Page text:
Homosapient language – the advent of the sentence.
A phrase is largely possible thanks to a new property of a word that appeared in Neandertal language – nodes. A node is the ability of a word to combine with other words in a predefined manner to code a new object. In English, the situation with nodes is weird (read this), but there are some examples: in the word ‘my’, not only its meaning is built in (it means “I”, the narrator), but also the intrinsic ability to combine with some other word and “privatize” the object that it means. Words with nodes not only can, but strongly demand a word by their side: if a node is unused, then the phrase sounds incomplete. My what? Has to be something that is mine…
*In English, few words have their own nodes. Nodes are mostly imposed by the sentence and its structure, as well as prepositions. But in other languages (check most European languages), nouns, adjectives, verbs etc carry their own nodes.
So what happened then? People developed their languages, learned to build very complex phrases. Such as:
– the process of acquiring wild game for food (an object is the entire scene; can be replaced with a single word ‘hunt’)
– a pink shroud in front of a guy’s eyes along with the increased pulse caused by the approach of a hot female (the object is a complex combo of internal experiences; still, a SINGLE object, can be replaced with a single word – ‘attraction’)
– playing chess and cards at the same time while sitting on my floor at 3 0’clock (a complex scene)
What to notice? First: in all of those phrases not only words can be subordinate to others, but entire subphrases. In the last phrase, “chess and cards” is a phrase by itself, but it’s subordinate to “playing”. Second: words are not just chaotically combined, but in a complex chain.
The friendship of the grey wolf
The friendship of whom? The wolf of what kind? Grey
(All words are combined, but notice that “grey” does not respond to “the friendship” directly)
The power of word subordination has grown, expanded. More and more complex phrases became possible. Before they reached the apogee – the supreme form of word grouping, such that it cannot be governed by any other word or phrase. That’s what we call a sentence. Examples:
Blue porcupine was walking across the street of Mordor under acid rain.
I so much like the feeling of the victory at the World Cup.
Keep in mind that each sentence is still ONE object that can be replaced with a single word. Another question is that there is no idiot who would invent words for such specific sentences (although the porcupine one is super-useless – I would’ve invented a word for this one definitely!).
A compound sentence is the occurrence when two sentences share a common subobject. None of them is governed by the other – they exist parallel. Look:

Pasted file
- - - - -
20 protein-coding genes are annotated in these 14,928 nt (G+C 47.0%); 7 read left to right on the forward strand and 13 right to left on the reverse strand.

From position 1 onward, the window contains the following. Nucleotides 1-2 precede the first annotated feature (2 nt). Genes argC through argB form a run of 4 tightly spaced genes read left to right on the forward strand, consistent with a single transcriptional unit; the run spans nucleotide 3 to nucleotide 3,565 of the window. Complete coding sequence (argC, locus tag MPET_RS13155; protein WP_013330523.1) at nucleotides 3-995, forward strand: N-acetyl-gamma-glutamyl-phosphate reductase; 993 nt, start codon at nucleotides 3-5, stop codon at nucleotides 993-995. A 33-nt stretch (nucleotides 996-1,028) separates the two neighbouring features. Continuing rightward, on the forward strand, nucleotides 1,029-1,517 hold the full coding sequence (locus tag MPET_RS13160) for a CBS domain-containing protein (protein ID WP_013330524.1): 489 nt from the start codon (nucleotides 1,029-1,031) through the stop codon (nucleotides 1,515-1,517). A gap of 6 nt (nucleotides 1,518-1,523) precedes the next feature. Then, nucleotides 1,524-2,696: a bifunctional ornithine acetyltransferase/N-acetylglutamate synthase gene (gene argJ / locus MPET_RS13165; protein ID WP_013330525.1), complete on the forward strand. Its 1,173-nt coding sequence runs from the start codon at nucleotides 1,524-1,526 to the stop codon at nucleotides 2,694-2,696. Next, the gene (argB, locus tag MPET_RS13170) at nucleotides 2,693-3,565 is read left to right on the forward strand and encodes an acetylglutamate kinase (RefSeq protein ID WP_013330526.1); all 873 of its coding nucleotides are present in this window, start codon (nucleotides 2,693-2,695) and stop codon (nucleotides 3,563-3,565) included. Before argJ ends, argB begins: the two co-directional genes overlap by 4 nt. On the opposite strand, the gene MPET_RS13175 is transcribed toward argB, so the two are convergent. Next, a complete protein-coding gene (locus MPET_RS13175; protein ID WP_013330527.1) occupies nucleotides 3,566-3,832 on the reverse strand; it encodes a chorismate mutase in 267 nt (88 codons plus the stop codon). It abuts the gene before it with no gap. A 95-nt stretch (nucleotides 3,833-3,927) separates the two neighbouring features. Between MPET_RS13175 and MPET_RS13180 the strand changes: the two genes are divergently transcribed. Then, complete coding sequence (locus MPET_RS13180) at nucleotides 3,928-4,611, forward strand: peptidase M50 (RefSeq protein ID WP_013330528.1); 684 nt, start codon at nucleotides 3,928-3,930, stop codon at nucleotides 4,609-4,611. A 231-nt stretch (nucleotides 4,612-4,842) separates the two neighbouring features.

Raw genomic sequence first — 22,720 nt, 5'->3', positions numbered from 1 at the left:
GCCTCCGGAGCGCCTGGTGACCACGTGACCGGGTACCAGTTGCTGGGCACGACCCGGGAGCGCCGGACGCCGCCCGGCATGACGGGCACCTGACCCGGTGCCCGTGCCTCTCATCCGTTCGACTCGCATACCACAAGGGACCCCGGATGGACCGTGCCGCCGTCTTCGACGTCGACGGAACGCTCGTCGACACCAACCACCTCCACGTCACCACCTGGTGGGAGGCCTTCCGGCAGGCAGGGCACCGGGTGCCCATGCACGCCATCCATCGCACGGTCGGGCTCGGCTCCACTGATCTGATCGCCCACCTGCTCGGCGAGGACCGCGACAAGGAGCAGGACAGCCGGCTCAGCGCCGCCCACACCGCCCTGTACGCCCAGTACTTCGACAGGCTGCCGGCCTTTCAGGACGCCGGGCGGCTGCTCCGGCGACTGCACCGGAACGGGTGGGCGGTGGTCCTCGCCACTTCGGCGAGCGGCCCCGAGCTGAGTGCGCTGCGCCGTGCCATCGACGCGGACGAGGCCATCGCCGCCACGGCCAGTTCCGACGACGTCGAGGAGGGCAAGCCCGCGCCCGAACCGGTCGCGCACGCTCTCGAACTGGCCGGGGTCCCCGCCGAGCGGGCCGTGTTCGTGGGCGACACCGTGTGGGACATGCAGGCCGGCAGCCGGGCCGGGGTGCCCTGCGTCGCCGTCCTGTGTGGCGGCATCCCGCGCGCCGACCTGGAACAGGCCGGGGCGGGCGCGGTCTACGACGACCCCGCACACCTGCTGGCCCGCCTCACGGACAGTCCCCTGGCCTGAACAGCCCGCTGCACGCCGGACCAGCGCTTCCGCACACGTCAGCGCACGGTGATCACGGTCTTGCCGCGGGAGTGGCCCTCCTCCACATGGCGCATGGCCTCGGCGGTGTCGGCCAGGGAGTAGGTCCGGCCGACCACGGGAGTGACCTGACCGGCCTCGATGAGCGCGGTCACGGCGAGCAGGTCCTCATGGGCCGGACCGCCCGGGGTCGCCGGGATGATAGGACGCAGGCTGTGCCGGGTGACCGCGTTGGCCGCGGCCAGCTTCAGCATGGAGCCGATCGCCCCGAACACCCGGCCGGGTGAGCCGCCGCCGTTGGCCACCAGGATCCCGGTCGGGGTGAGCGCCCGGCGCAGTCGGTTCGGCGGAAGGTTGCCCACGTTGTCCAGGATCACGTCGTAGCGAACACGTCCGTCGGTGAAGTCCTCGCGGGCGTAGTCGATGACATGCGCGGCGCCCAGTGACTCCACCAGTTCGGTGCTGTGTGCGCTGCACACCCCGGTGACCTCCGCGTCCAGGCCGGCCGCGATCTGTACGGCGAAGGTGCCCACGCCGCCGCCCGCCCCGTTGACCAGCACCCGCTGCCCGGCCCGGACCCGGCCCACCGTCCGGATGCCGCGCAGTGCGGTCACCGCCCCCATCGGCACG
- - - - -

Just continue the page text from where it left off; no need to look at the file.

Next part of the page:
I love someone whom he hates.
Compound sentence phenomenon is very similar to the occurrence of endophora, or context reference. Look:
I love my friend’s red scarf. Three weeks ago there was a sale on the market. That’s when he got that scarf so cheap.
“That’s when”, “he” and “that” are endophoric referents, i.e., they are referring to the information mentioned in the previous sentence. Unabridged, the last sentence will be like this:
During the sale on the market my friend got his red scarf so cheap.
When referents are used, however, the sentence cannot be fully understood without the previous two. Thus, it is sort-of dependent on the context. Without context, it still paints the image in reader’s brain, but not the one intended. Referents will be filled in with the reader’s own experience: he/she would imagine some random man buying some scarf. Sentences with referents can be substituted with compound sentences. E.g.:
Cane came to me. He was drunk. => Cane, who was drunk, came to me.
Some time soon, there’ll be a separate article about endophora. But for now, that’s enough.
Q: So, can a sentence be subordinate or not?
The example of true sentence subordination are perhaps academic text templates, such as:
There are both advantages and disadvantages in such approach.
On one hand, …
On the other hand, …
To sum up, …
Now the entire text means a single complete object and cannot be meaningful if some sentences are cut out – the structure will be broken. The first sentence introduces the structure, the nodes that must be filled. Whenever we say “on one hand”, “on the other hand” is expected. Similar to when we say a preposition, there must be a word that it relates to.
In academic texts and essays, sentences are slaves to the structure.
What’s the moral? Well, perhaps that in natural languages, everything’s not that simple. Even the neatest model might have exceptions – there’s always room for delicacies for thought.